Microsoft launches new tool to combat video-conferencing fatigue

Microsoft has launched 'Together Mode' which uses artificial intelligence to take a cutout of your live video image

Tech Desk July 13, 2020
PHOTO: Microsoft


Now that the novelty has worn off, video-conferencing has become mundane and taxing.

Microsoft has launched “Together Mode” for its Teams business software, as part of a new suite of updates in efforts to tackle this exhaustion.

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The new mode uses artificial intelligence to take a cutout of your live video image and place it into a fixed position within a setting, reports MIT Technology Review.

The idea behind this new update is that when you can see people in a fixed position, nonverbal cues like looking at or pointing at a speaker become clearer and more like what would happen in a natural in-person meeting.

“When you have faces staring at you like this, the arousal response kicks in that fight-or-flight mode. If you’re in fight-or-flight mode all day, it’s taxing to do these meetings,” says Jeremy Bailenson, a professor of communication at Stanford University who consulted on Together Mode.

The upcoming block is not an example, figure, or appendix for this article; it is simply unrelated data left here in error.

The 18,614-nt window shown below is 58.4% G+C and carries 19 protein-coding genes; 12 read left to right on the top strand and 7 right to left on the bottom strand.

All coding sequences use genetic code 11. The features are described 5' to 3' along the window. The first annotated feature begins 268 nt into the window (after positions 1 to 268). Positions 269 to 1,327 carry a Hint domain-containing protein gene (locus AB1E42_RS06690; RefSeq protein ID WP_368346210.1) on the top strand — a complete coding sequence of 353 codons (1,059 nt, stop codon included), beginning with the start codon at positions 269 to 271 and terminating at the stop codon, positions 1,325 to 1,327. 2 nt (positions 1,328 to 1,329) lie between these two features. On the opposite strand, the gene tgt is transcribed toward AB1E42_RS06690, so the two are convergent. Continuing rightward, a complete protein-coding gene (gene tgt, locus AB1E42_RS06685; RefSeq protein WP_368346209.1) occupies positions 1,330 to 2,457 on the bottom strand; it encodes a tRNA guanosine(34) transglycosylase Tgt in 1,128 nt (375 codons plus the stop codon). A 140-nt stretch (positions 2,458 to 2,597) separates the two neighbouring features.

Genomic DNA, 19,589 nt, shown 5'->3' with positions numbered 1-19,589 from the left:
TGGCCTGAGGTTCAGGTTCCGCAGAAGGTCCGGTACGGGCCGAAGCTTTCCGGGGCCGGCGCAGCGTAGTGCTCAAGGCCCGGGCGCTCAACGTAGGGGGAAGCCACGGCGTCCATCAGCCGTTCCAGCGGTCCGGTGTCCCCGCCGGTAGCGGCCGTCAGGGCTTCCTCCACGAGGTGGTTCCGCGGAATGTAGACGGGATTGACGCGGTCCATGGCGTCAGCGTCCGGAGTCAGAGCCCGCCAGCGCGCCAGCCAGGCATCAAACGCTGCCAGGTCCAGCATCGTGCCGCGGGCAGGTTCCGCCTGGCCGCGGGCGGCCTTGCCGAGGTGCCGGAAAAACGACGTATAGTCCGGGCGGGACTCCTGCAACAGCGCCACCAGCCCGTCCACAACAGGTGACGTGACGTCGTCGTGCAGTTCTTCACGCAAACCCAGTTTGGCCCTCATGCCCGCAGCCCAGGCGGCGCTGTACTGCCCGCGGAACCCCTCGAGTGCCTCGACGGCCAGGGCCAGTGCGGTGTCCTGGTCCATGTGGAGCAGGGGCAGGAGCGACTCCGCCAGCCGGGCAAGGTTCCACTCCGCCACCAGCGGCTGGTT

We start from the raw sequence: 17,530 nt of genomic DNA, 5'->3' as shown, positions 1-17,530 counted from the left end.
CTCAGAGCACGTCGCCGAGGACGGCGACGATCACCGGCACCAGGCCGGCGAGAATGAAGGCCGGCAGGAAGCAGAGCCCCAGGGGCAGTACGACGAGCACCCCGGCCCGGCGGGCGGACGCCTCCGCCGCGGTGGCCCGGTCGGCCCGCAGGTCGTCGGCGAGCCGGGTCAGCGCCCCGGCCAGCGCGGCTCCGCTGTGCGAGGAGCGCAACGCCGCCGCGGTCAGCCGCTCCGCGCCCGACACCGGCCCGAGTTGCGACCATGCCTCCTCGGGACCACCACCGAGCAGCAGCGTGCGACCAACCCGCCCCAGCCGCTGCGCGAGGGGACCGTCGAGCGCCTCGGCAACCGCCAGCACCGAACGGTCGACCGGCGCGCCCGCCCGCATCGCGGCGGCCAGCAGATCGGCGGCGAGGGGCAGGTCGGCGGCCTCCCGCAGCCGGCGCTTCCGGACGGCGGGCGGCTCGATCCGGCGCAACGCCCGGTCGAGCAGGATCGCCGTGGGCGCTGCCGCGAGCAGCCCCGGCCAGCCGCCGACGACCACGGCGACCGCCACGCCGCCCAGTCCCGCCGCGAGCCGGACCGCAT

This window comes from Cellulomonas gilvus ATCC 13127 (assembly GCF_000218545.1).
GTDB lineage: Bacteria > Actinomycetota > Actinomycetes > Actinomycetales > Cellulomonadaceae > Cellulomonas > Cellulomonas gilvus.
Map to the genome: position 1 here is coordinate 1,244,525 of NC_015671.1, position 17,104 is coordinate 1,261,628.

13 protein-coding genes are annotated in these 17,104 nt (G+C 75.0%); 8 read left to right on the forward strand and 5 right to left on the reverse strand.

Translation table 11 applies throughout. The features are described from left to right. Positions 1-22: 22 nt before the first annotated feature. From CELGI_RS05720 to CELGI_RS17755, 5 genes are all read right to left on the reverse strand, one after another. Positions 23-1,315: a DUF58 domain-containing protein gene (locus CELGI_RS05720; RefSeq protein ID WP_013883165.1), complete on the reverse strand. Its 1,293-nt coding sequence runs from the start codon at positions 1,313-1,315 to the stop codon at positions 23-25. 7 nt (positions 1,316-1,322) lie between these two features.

Microsoft is trying to compete with Zoom, a video conferencing app that has gained immense popularity amid coronavirus lockdown.

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Microsoft thinks its Teams platform and Together Mode can easily compete with Zoom’s reach. The tech giant has 183,000 educational institutions in 175 countries using Teams, with about 150 million students and faculty actively using Microsoft Education products as a hub for remote learning.

“I think Together Mode gives people the tools to do better, but it doesn’t guarantee people will be better,” says Jaron Lanier, a research scientist at Microsoft who’s considered a world expert in mixed reality.

Recently, Reliance Jio, India’s biggest carrier also officially launched a video-conferencing app called JioMeet that can support up to 100 participants in one meeting, hoping to rival Zoom.

This article was originally published on MIT Technology Review.



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